Monday, the No. 8 Wisconsin men’s basketball team (8-1 Big Ten, 18-3 overall) was voted into the top 10 in both the AP Top 25 and ESPN/USA Today polls for the first time this season. Wednesday night, the Badgers will try to prove their worth on the road against the Iowa Hawkeyes (4-6 Big Ten, 1112 overall). After a tough road loss to Purdue Jan. 26, the Badgers jumped five spots in the polls with an impressive week, which included a 62-49 home victory over the then-No. 11 Indiana Hoosiers and a 63-47 road victory over the Minnesota Gophers. Wisconsin’s defense continued to showcase spectacular play, holding both the Hoosiers and Gophers to season lows for point totals. Through Feb. 3, Wisconsin was limiting its opponents to just 54 points per game, best in the Big Ten and among the best in the country. Meanwhile, the Iowa Hawkeyes have played inconsistent basketball in their last few games, alternating wins and losses in their last eight for a 4-4 record. It has been a transition year for the Hawkeyes, as they lost their two top scorers from last season in guard Adam Haluska, who graduated, and sophomore forward Tyler Smith, who transferred to Tennessee. This season the Hawkeyes are led by a pair of guards: junior Tony Freeman and senior Justin Johnson. After missing 10 of the Hawkeyes’ first 11 games, Freeman has played well, averaging 15 points, three assists and three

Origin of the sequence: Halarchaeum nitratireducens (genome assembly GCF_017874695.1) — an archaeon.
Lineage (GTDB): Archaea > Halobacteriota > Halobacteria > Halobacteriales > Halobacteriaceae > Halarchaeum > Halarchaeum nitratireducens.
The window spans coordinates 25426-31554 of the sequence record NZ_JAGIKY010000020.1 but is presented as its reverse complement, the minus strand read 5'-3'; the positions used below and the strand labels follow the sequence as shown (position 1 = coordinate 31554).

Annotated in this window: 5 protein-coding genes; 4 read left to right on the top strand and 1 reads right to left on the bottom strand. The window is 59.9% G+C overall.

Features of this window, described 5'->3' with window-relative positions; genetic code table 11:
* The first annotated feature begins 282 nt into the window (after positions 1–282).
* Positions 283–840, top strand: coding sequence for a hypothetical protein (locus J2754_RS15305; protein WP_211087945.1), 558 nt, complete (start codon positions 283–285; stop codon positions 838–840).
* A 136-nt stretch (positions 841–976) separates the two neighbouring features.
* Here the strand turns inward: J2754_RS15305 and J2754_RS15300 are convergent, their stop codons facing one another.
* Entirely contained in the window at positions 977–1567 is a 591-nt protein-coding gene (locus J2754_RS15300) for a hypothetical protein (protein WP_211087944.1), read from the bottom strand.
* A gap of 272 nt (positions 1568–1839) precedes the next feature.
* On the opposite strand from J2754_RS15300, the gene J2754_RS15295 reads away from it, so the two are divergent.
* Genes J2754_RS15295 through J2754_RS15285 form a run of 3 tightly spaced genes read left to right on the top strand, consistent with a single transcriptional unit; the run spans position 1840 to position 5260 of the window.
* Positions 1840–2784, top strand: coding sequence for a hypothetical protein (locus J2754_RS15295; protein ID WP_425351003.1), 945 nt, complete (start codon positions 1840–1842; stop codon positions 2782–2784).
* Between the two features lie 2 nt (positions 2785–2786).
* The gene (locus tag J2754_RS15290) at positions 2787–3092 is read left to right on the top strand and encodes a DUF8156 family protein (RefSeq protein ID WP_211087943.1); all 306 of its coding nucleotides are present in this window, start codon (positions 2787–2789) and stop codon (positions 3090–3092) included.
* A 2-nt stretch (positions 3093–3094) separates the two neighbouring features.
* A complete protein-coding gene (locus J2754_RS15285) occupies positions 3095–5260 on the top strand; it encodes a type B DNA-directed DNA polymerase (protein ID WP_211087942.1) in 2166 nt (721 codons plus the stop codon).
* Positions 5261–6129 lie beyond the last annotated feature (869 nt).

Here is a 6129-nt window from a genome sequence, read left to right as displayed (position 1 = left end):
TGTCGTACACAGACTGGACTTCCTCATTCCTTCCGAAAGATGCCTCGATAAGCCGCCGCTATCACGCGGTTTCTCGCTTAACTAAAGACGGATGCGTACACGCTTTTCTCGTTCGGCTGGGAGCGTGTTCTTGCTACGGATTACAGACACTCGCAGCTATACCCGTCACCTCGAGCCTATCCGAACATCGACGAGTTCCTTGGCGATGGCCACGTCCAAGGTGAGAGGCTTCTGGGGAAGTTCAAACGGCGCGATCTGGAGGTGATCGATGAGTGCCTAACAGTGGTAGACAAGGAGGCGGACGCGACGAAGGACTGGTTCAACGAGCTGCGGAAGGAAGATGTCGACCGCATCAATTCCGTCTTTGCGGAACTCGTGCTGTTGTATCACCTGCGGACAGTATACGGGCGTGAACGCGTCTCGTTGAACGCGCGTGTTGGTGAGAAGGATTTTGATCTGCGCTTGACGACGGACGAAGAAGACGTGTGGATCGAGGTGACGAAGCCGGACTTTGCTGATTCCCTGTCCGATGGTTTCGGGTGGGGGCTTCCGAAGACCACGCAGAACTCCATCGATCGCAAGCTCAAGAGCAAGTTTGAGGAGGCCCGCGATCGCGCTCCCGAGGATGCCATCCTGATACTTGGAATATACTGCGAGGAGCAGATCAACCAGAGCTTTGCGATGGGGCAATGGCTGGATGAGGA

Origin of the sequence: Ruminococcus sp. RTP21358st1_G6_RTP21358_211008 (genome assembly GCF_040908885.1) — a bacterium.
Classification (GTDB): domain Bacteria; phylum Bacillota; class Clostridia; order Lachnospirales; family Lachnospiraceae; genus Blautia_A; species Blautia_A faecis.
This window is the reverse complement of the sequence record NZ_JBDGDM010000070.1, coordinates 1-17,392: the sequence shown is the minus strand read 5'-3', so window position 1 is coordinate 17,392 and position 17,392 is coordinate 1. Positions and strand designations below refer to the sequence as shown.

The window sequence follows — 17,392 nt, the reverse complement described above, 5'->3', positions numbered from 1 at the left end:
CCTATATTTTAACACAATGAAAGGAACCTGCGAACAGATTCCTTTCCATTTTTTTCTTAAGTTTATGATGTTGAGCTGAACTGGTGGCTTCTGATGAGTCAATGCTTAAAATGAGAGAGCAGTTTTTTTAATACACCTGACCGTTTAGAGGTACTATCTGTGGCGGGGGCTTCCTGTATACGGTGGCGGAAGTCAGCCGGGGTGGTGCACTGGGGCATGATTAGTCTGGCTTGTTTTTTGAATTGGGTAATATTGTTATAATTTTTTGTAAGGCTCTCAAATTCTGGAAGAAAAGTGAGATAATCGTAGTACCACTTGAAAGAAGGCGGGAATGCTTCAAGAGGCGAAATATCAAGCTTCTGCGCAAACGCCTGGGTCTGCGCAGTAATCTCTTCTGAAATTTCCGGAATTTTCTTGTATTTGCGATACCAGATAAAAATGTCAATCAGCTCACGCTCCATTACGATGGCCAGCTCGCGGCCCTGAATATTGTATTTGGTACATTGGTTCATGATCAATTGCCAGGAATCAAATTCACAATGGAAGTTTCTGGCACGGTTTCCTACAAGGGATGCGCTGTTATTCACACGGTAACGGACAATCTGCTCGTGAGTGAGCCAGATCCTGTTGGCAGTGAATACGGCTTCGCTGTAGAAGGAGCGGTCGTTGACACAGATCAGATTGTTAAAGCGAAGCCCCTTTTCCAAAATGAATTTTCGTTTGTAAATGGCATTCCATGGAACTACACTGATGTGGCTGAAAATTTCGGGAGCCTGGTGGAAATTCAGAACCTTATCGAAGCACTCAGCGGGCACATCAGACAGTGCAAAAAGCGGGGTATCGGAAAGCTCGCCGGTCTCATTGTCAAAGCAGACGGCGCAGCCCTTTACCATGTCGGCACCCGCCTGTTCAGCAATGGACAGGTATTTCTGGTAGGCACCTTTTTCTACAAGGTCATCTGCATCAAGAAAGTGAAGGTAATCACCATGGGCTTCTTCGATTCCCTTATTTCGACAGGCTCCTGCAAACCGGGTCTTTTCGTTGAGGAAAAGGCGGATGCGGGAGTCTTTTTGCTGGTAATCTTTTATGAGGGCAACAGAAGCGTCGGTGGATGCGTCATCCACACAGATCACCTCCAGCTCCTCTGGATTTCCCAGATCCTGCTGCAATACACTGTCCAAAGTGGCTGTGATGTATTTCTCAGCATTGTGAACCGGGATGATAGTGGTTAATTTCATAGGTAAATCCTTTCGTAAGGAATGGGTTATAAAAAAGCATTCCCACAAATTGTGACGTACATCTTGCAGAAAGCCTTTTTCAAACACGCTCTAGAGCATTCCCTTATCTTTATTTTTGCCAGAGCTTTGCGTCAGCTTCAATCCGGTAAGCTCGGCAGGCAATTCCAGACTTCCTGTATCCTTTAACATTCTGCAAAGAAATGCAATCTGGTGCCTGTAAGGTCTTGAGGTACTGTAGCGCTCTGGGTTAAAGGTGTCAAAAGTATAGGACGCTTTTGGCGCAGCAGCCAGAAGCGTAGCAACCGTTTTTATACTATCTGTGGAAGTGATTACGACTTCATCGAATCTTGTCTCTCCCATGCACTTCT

rebounds on the season. Johnson is the team’s second-leading scorer and leading rebounder, averaging 13 and five, respectively. Currently, Iowa has the worst scoring offense in the conference with 56 points per game, but has the third-best defense, giving up just 60 points per game. In the last meeting between the two teams in Madison Jan. 5, the Badgers won 64-51 behind senior center Brian Butch’s 22 points and seven rebounds. The Badgers had seven offensive rebounds and the Hawkeyes had 10 turnovers in the first half alone, yet the Hawkeyes trailed by only six at the half. The difference in the victory was the Badgers’ aggressive play, with 18 second-half free-throw attempts and 70 percent shooting from the line for the game. Wednesday night’s game will also be a homecoming for Wisconsin sophomore guard Jason Bohannon, who was born in Iowa City and attended LinnMar High School in Iowa. Bohannon was a three-time Iowa Newspaper Association AllState first-team selection and led Linn-Mar to a state championship in 2004. Following his senior season, Bohannon was named Iowa’s “Mr. Basketball.” Bohannon will try to improve upon a mediocre performance against Iowa earlier this season when he shot just 1-for-6 from the field. One Badger who has shown steady improvement this season is junior forward Marcus Landry. After only scoring in double figures once hawkeyes page 7